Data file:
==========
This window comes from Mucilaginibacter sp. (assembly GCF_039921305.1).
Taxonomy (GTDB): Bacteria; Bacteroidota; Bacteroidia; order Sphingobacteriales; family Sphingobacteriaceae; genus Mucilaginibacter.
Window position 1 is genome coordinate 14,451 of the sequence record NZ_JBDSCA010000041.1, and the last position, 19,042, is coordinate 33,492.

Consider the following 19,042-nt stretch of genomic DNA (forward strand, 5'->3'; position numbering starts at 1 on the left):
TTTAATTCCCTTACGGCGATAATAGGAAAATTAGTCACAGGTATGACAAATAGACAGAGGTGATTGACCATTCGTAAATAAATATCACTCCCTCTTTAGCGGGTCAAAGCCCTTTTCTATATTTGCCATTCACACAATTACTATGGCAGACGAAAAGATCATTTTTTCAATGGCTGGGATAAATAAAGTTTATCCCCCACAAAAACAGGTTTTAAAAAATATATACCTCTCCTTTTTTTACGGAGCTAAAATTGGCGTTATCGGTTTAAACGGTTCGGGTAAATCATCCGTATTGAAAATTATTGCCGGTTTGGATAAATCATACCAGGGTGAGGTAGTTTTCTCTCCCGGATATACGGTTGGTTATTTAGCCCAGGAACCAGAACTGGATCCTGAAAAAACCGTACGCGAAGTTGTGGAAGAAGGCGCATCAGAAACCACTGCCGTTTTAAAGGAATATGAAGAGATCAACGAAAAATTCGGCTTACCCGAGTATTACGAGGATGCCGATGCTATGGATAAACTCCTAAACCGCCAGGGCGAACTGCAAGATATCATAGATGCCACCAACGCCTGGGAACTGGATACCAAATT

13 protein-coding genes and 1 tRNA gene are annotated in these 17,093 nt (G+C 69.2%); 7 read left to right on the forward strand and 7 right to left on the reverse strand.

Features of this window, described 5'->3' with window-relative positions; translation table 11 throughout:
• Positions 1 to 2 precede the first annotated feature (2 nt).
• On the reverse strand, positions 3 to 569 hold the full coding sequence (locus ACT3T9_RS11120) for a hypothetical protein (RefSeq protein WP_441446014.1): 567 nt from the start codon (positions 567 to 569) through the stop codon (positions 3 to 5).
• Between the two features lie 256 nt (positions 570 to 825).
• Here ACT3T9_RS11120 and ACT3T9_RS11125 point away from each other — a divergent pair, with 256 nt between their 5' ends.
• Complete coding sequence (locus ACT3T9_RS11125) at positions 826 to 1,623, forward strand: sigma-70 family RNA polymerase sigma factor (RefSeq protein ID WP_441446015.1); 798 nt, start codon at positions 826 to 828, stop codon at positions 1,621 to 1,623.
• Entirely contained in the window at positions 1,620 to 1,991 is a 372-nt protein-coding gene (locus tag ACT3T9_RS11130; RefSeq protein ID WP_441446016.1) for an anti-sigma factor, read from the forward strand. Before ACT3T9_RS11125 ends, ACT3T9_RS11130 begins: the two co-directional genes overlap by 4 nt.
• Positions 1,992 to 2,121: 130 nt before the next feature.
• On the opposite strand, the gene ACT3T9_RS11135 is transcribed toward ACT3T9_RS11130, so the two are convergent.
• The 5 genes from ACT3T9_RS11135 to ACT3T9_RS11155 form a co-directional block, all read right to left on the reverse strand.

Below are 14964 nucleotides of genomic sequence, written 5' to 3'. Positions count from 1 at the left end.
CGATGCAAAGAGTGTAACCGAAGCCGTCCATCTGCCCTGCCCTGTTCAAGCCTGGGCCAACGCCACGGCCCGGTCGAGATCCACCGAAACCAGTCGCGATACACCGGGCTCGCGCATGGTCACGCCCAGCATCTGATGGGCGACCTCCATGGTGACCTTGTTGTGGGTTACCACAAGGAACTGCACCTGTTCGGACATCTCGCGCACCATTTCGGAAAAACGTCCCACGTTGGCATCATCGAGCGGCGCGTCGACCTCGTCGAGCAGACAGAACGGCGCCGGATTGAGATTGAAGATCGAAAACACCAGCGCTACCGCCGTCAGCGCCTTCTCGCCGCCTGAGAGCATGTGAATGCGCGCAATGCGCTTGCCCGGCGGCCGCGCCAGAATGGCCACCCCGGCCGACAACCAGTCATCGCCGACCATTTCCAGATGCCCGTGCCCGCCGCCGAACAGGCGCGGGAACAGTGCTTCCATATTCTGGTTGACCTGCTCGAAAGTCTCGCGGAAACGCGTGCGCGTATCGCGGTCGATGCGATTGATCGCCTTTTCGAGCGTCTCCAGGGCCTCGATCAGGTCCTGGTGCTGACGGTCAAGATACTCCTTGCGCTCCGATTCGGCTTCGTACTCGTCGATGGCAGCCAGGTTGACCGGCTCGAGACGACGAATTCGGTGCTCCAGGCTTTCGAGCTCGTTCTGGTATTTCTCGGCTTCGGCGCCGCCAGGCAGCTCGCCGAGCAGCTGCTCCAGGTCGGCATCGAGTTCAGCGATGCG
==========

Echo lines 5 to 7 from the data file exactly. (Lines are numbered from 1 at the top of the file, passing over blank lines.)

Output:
TTTAATTCCCTTACGGCGATAATAGGAAAATTAGTCACAGGTATGACAAATAGACAGAGGTGATTGACCATTCGTAAATAAATATCACTCCCTCTTTAGCGGGTCAAAGCCCTTTTCTATATTTGCCATTCACACAATTACTATGGCAGACGAAAAGATCATTTTTTCAATGGCTGGGATAAATAAAGTTTATCCCCCACAAAAACAGGTTTTAAAAAATATATACCTCTCCTTTTTTTACGGAGCTAAAATTGGCGTTATCGGTTTAAACGGTTCGGGTAAATCATCCGTATTGAAAATTATTGCCGGTTTGGATAAATCATACCAGGGTGAGGTAGTTTTCTCTCCCGGATATACGGTTGGTTATTTAGCCCAGGAACCAGAACTGGATCCTGAAAAAACCGTACGCGAAGTTGTGGAAGAAGGCGCATCAGAAACCACTGCCGTTTTAAAGGAATATGAAGAGATCAACGAAAAATTCGGCTTACCCGAGTATTACGAGGATGCCGATGCTATGGATAAACTCCTAAACCGCCAGGGCGAACTGCAAGATATCATAGATGCCACCAACGCCTGGGAACTGGATACCAAATT

13 protein-coding genes and 1 tRNA gene are annotated in these 17,093 nt (G+C 69.2%); 7 read left to right on the forward strand and 7 right to left on the reverse strand.

Features of this window, described 5'->3' with window-relative positions; translation table 11 throughout: